How Automobile Insurance Premiums Are Determined
Have you ever wondered why your neighbor pays less for auto insurance than you do? Or maybe you simply want to know why your premiums have suddenly increased. Although the methods that insurance companies use to determine premiums vary, they typically rely on the following factors.
Your state's department of insurance
In most cases, your insurance company does not set its own rates. Instead, it requests the right to charge certain rates from your state's department of insurance, which in turn approves and authorizes the requested rates.
Your driving record and experience
Your state's department of motor vehicles keeps a record of any accidents in which you were involved, as well as speeding tickets or other traffic violations. The more accidents or traffic violations, the higher the risk you pose as a driver, and thus the higher your premium will be. Conversely, insurance companies will give a discount to those who have a good driving record. As a result, you can save hundreds of dollars on your premium if you and the other drivers listed on your policy maintain a clean driving record.
In addition, if you're a new driver, your premium will be higher than a more experienced driver's premium. Some states consider anyone with less than six years of licensed driving experience to be an inexperienced driver, regardless of age.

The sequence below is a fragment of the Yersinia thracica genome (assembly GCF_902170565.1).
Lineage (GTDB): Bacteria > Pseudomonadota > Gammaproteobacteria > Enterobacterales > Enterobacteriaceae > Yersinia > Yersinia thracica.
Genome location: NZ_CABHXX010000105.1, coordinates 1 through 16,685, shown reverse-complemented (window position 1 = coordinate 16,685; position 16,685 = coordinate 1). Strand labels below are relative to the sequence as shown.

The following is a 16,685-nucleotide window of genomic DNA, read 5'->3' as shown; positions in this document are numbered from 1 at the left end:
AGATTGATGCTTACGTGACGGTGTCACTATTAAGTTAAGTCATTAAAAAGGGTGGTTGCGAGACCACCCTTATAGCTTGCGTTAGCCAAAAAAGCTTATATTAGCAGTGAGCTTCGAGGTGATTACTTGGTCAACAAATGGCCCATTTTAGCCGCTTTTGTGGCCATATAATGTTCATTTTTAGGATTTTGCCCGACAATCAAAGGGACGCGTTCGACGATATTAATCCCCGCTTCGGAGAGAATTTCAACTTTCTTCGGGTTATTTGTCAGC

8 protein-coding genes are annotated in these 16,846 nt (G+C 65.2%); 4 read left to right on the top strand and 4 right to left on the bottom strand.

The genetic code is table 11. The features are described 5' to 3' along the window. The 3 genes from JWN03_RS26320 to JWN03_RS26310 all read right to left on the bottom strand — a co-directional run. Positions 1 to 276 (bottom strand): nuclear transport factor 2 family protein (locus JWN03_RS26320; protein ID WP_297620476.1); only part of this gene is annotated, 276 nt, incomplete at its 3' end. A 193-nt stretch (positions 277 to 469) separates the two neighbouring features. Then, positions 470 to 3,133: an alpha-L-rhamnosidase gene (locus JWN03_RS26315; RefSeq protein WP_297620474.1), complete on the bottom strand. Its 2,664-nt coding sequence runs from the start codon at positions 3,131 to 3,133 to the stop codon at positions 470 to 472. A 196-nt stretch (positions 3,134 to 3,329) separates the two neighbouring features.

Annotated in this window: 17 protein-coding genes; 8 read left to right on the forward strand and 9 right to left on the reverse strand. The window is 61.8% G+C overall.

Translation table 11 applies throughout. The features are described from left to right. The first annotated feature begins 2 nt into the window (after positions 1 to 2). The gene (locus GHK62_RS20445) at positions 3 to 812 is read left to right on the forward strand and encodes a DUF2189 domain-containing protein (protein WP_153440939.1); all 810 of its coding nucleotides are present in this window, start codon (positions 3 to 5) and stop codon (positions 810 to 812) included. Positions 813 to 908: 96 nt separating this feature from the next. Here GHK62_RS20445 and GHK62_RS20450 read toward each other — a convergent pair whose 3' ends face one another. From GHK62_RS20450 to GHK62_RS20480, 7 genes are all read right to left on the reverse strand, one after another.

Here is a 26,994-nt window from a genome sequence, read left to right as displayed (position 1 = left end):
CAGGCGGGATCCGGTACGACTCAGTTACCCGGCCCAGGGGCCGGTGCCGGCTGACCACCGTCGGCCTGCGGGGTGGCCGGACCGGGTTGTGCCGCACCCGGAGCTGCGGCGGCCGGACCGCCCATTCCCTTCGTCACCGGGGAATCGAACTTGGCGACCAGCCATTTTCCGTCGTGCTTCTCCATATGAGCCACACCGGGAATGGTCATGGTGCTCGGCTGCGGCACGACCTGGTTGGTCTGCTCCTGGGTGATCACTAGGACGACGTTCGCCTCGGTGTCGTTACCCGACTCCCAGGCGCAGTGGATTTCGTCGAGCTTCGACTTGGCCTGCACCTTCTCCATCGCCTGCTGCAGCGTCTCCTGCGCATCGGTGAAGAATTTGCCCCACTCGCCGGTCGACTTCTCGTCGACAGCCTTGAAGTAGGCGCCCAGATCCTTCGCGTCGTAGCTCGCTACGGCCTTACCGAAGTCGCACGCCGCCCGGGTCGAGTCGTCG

Where you live
Where you live directly relates to your chances of having an accident or becoming a victim of auto theft. So, if you live in an area with dense population, heavy traffic, a high number of auto accidents, and a high auto-theft rate, you'll pay a higher premium. And individuals who live in rural, less-traveled areas with lower auto accident and auto-theft rates have lower premiums.
The type of car(s) on your policy
Insurers take into consideration the size and type of car you drive, along with its overall worth and how much it would cost to repair it. As a result, if you drive a vehicle that is either prone to theft or expensive to repair, you'll pay a higher premium.
The number of drivers on your policy
The more people who drive your car, the greater the chances your car will be involved in an accident. If multiple drivers are listed on your policy, you'll pay a higher premium.
The less you drive, the less your chances of having an accident. So, if you keep your mileage below a certain threshold, you may be eligible for a low-mileage discount on your premium.
Other factors that your insurance company uses to determine your premium include the liability limits on your policy, the amount of your deductible, and the cost of doing business (e.g., underwriting expenses, administrative costs). Discounts are also available for safety devices (e.g., automatic restraints) and antitheft devices (e.g., alarms).